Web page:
2014 was a huge year of milestones and accomplishments in the worlds of professional film and photography. 4K started to make a significant impression on the scene. Newer and cheaper cameras with amazing capabilities changed the “DSLR” filmmaking landscape. Political and international developments even had their share in the fun. But I think all of that was just laying the ground work for bigger and better things to come in this year. So over the next few days I want to share with you my humble, yet what I believe are bold predictions for 2015. These will be quick reads along with recommendations on what we as professional visual artists can/should do to take advantage.
#5 – Video on Demand Will See a Huge Explosion in Usage
VOD has already been on the scene for a while. But I think the developments of the Sony hack had a very interesting an ironic outcome–more people most likely ended up seeing “The Interview” via the VOD release than who would’ve seen it otherwise. It made $31 million in its first week or so of release, and Sony is saying it’s one of the most successful releases in its history. No doubt that is just PR hype and spin, but nonetheless, one can’t deny this movie has probably done much better than it would have otherwise.
I say this prediction is bold because there are some peeps in the Hollywood biz who think that although the VOD numbers for Sony are impressive, they actually won’t result in a huge increase in VOD releases. SlashFilm lays out reasonable theory as to why this won’t happen, essentially saying that the decline in VOD sales once it was release suggests that maybe we won’t see a huge spurt.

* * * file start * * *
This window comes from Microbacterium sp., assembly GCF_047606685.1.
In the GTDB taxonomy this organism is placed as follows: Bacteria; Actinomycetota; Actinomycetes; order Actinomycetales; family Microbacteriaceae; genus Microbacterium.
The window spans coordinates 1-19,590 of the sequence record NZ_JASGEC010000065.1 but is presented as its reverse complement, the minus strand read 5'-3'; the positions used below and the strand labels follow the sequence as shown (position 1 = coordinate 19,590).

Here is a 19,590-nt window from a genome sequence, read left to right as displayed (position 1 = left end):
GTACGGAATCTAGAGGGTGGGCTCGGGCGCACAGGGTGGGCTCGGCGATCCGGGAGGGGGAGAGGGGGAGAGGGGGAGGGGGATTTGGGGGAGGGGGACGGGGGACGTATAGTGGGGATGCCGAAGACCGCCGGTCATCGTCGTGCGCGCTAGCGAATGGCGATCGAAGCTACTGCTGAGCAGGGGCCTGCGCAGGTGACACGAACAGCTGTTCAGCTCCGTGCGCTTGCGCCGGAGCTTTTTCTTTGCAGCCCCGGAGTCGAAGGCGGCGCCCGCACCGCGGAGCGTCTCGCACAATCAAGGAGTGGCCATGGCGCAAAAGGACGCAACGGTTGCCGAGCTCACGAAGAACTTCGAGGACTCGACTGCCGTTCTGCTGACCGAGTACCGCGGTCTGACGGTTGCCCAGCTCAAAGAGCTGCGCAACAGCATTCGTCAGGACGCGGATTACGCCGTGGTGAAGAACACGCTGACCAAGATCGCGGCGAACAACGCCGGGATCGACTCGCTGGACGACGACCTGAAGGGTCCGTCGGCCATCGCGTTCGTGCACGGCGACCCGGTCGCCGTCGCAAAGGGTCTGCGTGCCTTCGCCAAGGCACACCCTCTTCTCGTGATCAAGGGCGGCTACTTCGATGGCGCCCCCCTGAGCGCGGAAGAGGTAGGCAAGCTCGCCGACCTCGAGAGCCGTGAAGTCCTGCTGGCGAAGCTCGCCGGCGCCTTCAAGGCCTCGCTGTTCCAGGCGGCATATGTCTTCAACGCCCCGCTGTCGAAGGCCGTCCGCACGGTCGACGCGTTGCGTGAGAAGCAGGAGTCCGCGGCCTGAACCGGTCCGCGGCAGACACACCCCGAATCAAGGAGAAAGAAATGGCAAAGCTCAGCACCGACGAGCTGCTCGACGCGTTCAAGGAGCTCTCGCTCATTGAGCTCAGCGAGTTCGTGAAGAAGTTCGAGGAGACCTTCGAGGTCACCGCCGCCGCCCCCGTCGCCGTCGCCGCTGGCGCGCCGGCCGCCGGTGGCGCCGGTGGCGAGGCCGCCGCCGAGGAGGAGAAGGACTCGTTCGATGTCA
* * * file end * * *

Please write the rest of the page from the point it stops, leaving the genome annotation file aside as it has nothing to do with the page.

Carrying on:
I think we are game to see a huge bump because the public has already been primed for it. Services like Netflix, Hulu and Amazon Instant have made the online distribution and consumption of cinematic content not only a natural occurrence, for many people (myself included), it is the preferred way to watch a movie (I’ll watch a Netflix version of a movie even if I have it on DVD. It just easier. Call me lazy. 🙂 ) Take that combined with the developments we saw last year, and I think we will see more and more studios using VOD.
What this means for you?
Many of you who read this blog aren’t directly in the “Hollywood” movie-making business, but nonetheless, what happens at that level will trickle down. There isn’t a better time in the history of the medium for indie filmmakers and content producers to release content and make a stake in the ground. Whether via mainstreams sites like YouTube, Vimeo on Demand, and iTunes; or via special sites like VHX.com, IndieFlix and Bit Torrrent Bundle (or any number of other similar services), 2015 is as good as time as ever to make that film you’ve always been burning to make. You might not become the next Spielberg or Tarantino, but maybe you can be the next Edward Burns.
What say you?